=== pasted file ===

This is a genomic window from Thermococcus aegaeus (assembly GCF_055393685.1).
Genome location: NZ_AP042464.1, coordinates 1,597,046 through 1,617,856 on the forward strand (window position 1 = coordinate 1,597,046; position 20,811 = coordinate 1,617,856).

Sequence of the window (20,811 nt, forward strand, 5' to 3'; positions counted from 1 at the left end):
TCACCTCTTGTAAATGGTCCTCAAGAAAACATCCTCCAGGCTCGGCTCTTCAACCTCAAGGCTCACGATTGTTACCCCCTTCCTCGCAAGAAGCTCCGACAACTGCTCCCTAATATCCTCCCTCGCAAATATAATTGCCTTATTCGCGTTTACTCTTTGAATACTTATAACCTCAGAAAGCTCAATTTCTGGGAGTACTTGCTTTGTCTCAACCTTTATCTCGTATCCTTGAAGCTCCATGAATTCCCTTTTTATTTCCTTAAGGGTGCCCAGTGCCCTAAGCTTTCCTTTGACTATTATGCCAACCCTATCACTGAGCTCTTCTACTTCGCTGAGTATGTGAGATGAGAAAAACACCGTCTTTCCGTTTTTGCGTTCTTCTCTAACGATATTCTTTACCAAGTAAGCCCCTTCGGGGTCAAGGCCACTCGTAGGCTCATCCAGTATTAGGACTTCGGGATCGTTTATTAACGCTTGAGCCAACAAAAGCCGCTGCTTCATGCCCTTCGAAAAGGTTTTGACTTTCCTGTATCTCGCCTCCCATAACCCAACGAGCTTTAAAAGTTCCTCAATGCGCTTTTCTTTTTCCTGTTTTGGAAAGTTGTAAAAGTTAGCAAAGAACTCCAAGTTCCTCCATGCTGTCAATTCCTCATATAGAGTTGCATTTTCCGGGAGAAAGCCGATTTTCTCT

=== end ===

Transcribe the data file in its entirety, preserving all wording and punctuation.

This is a genomic window from Thermococcus aegaeus (assembly GCF_055393685.1).
Genome location: NZ_AP042464.1, coordinates 1,597,046 through 1,617,856 on the forward strand (window position 1 = coordinate 1,597,046; position 20,811 = coordinate 1,617,856).

Sequence of the window (20,811 nt, forward strand, 5' to 3'; positions counted from 1 at the left end):
TCACCTCTTGTAAATGGTCCTCAAGAAAACATCCTCCAGGCTCGGCTCTTCAACCTCAAGGCTCACGATTGTTACCCCCTTCCTCGCAAGAAGCTCCGACAACTGCTCCCTAATATCCTCCCTCGCAAATATAATTGCCTTATTCGCGTTTACTCTTTGAATACTTATAACCTCAGAAAGCTCAATTTCTGGGAGTACTTGCTTTGTCTCAACCTTTATCTCGTATCCTTGAAGCTCCATGAATTCCCTTTTTATTTCCTTAAGGGTGCCCAGTGCCCTAAGCTTTCCTTTGACTATTATGCCAACCCTATCACTGAGCTCTTCTACTTCGCTGAGTATGTGAGATGAGAAAAACACCGTCTTTCCGTTTTTGCGTTCTTCTCTAACGATATTCTTTACCAAGTAAGCCCCTTCGGGGTCAAGGCCACTCGTAGGCTCATCCAGTATTAGGACTTCGGGATCGTTTATTAACGCTTGAGCCAACAAAAGCCGCTGCTTCATGCCCTTCGAAAAGGTTTTGACTTTCCTGTATCTCGCCTCCCATAACCCAACGAGCTTTAAAAGTTCCTCAATGCGCTTTTCTTTTTCCTGTTTTGGAAAGTTGTAAAAGTTAGCAAAGAACTCCAAGTTCCTCCATGCTGTCAATTCCTCATATAGAGTTGCATTTTCCGGGAGAAAGCCGATTTTCTCT